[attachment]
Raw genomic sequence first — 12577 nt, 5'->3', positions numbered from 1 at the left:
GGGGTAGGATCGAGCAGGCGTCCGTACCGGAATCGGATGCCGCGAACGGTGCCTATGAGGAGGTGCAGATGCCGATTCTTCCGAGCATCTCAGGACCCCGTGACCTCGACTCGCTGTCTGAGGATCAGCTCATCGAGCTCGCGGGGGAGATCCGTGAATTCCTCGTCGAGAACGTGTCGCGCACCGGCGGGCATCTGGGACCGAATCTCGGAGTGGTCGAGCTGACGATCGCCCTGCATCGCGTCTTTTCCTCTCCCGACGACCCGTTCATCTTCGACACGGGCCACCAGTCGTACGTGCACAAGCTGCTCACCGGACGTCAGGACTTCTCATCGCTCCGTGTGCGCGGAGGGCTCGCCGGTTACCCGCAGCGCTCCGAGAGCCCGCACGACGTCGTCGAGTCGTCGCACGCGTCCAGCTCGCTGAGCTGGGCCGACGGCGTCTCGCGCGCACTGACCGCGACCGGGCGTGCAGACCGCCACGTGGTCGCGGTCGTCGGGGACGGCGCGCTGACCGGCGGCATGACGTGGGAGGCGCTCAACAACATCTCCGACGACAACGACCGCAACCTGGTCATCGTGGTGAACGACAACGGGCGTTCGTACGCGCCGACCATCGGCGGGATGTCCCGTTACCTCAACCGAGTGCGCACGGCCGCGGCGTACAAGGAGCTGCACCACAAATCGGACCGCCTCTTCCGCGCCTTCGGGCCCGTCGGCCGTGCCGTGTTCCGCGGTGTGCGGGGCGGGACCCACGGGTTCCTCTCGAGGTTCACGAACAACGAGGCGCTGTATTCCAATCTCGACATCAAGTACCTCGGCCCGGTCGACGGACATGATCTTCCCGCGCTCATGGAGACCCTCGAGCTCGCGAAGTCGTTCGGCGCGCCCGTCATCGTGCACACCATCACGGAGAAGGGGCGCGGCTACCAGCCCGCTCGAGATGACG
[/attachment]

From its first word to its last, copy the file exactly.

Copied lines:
Raw genomic sequence first — 12577 nt, 5'->3', positions numbered from 1 at the left:
GGGGTAGGATCGAGCAGGCGTCCGTACCGGAATCGGATGCCGCGAACGGTGCCTATGAGGAGGTGCAGATGCCGATTCTTCCGAGCATCTCAGGACCCCGTGACCTCGACTCGCTGTCTGAGGATCAGCTCATCGAGCTCGCGGGGGAGATCCGTGAATTCCTCGTCGAGAACGTGTCGCGCACCGGCGGGCATCTGGGACCGAATCTCGGAGTGGTCGAGCTGACGATCGCCCTGCATCGCGTCTTTTCCTCTCCCGACGACCCGTTCATCTTCGACACGGGCCACCAGTCGTACGTGCACAAGCTGCTCACCGGACGTCAGGACTTCTCATCGCTCCGTGTGCGCGGAGGGCTCGCCGGTTACCCGCAGCGCTCCGAGAGCCCGCACGACGTCGTCGAGTCGTCGCACGCGTCCAGCTCGCTGAGCTGGGCCGACGGCGTCTCGCGCGCACTGACCGCGACCGGGCGTGCAGACCGCCACGTGGTCGCGGTCGTCGGGGACGGCGCGCTGACCGGCGGCATGACGTGGGAGGCGCTCAACAACATCTCCGACGACAACGACCGCAACCTGGTCATCGTGGTGAACGACAACGGGCGTTCGTACGCGCCGACCATCGGCGGGATGTCCCGTTACCTCAACCGAGTGCGCACGGCCGCGGCGTACAAGGAGCTGCACCACAAATCGGACCGCCTCTTCCGCGCCTTCGGGCCCGTCGGCCGTGCCGTGTTCCGCGGTGTGCGGGGCGGGACCCACGGGTTCCTCTCGAGGTTCACGAACAACGAGGCGCTGTATTCCAATCTCGACATCAAGTACCTCGGCCCGGTCGACGGACATGATCTTCCCGCGCTCATGGAGACCCTCGAGCTCGCGAAGTCGTTCGGCGCGCCCGTCATCGTGCACACCATCACGGAGAAGGGGCGCGGCTACCAGCCCGCTCGAGATGACG